The report provides national, state and territory data on waste quantities, sources, and management for 2014-15. In addition, it presents the most reliable trend data on waste quantities that has been compiled in Australia, extending back to 2006-07. It also includes international comparisons, an account of current and emerging waste issues, and contributions from key industry associations the Waste Management Association of Australia, the Australian Landfill Owners Association, the Australian Council of Recycling, and the Australian Organics Recycling Association.
The data was mostly supplied by the states and territories with additional input from industry and national government sources. States and territories entered their data into a custom Excel workbook using an agreed framework that transparently converts and supplements their data to a nationally consistent presentation. A similar compilation method was applied to data from five other financial years to generate the trend. The 2014-15 workbook, including the trend data, was released simultaneously with the National Waste Report 2016 and is available at the same web address.
The report and workbook were prepared by Blue Environment and Randell Environmental Consulting under contract to the Department of the Environment and Energy.
Total waste quantities
In 2014-15, Australia produced about 64 million tonnes of waste, the equivalent of 2.7 tonnes per capita. The proportion recycled was 58%. Excluding fly ash, the total was about 53 million tonnes, or 2.2 tonnes per capita, with 61% recycled (Figure 1).
The figures for energy recovery are higher than those reported by the states and territories because the Australian government method considers the production of energy from landfill gas a type of recovery. The estimated quantities of waste that generated this energy are included under ‘energy recovery’, rather than disposal.
Figure 2 presents national quantity trends between 2006-07 and 2014-15, the upper chart including fly ash and the lower excluding it. In both figures, the overall quantity of waste increased and there is a trend towards more recycling and more energy recovery. However, energy recovery declined in the last year of the series due to a fall in the quantity of landfill gas collected. Including fly ash, the annual quantity of waste per capita declined slightly but excluding fly ash, waste per capita increased by an average of 0.8% per year.
The rates of increase shown differ significantly from some previous analyses. The ABS 2016 Australian Environmental-Economic Accounts estimate that waste quantities increased by an average of 7.7% per year between 1996-97 and 2013-14. We understand this estimate relied on sectoral estimates of ‘waste intensity’ per unit value added. The data in the National Waste Report 2016 covers a shorter period but is collected directly and is likely to be more accurate.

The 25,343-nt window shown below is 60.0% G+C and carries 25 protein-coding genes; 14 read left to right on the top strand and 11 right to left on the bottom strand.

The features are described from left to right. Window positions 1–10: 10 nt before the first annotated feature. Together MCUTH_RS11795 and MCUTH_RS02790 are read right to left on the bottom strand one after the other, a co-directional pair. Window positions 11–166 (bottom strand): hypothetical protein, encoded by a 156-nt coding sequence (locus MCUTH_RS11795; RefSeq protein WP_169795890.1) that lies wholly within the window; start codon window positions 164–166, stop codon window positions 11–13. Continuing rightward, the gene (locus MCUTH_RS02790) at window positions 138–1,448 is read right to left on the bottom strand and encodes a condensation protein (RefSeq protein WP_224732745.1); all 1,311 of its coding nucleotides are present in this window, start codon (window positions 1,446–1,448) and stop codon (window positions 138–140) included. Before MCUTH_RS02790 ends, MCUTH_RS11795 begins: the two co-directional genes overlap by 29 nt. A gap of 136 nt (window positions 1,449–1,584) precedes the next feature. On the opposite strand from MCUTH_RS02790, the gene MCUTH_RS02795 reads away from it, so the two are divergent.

Waste quantities by source stream
Figure 3 shows that in 2014-15 Australia produced the equivalent of 565kg per capita of municipal waste, 831kg of construction and demolition waste, 459kg of fly ash, and 849kg of other commercial and industrial waste. The recovered proportion was more than half for MSW and almost two-thirds for C&D and C&I waste (excluding fly ash).
Figure 4 shows the trends in waste generation and fate by source stream. Generation of MSW changed little over the nine years despite increasing population. Generation of C&I and C&D waste increased on a total and per capita basis. The recovery rate rose across all three streams, albeit only marginally for C&D waste. The fall in MSW per capita is linked to a decline in use of glass packaging, lighter plastic packaging and falling newspaper circulations.
Waste quantities by material
Figure 5 shows waste generation and fate by material in 2014-15. Masonry material, organic wastes and fly ash were the largest waste streams, representing nearly two thirds of waste generated. The highest recovery rates were of metals, masonry materials and paper and cardboard. The lowest rates were for plastics, ‘other’ and fly ash. Trend analysis presented in the National Waste Report 2016 shows that some significant material streams – paper and cardboard, glass and fly ash – are declining. Waste metals, organics and plastics also appear to be reducing, at least on a per capita basis. Masonry materials from demolitions, on the other hand, are increasing.
Establishing the national waste data system
A robust system for collating waste data nationally has been sought since the 1990s. Various ‘one-off’ national collations were produced during the 2000s, but coverage and their compilation methods were not wholly consistent. In 2010, the Department of the Environment and Energy established a framework compilation method in consultation with the states and territories. This was transparently applied to generate the data for the original National Waste Report 2013, based on 2010-11 data. Afterwards, to improve transparency and consistency, the Department developed the workbook used for this new iteration of the report. This workbook was also applied to previous data sets back to 2006-07, again with the cooperation of the states and territories. As a result, for the first time, Australia now has:
- an agreed compilation method for national waste data that can readily be reused;
- a reasonable waste data trend extending back nine years; and
- the ability to maintain the data trend should methods or assumptions need to change in future.
Dr Joe Pickin is a director of the consultancy company Blue Environment. He co-authored and was primary data analyst for the National Waste Report 2016. Contact: firstname.lastname@example.org or 0403 562 621.
This article was originally published in the August issue of Inside Waste and the National Waste Report 2016, which can be found here, was released on August 11.